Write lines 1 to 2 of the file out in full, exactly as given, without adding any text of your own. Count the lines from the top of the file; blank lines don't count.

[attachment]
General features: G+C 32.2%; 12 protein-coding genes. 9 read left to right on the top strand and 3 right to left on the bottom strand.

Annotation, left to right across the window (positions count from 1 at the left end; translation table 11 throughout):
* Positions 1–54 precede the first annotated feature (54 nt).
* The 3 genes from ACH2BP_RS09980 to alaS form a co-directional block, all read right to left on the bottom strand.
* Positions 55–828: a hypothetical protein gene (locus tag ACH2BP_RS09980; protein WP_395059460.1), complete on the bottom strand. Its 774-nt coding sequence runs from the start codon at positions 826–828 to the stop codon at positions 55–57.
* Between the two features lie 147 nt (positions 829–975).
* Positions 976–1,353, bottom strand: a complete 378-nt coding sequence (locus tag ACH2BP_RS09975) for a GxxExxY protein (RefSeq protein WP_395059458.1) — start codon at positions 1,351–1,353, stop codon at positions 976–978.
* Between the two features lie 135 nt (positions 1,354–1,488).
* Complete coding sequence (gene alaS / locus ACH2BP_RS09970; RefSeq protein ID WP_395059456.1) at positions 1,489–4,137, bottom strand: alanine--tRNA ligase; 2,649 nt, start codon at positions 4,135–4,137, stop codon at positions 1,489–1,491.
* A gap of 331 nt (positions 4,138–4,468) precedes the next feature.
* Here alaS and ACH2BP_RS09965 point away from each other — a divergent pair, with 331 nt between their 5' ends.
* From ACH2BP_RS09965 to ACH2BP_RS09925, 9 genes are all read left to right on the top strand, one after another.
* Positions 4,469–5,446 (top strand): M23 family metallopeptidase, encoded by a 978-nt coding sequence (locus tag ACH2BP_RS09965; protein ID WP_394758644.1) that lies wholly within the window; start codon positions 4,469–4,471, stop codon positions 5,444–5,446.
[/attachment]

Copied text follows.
General features: G+C 32.2%; 12 protein-coding genes. 9 read left to right on the top strand and 3 right to left on the bottom strand.

Annotation, left to right across the window (positions count from 1 at the left end; translation table 11 throughout):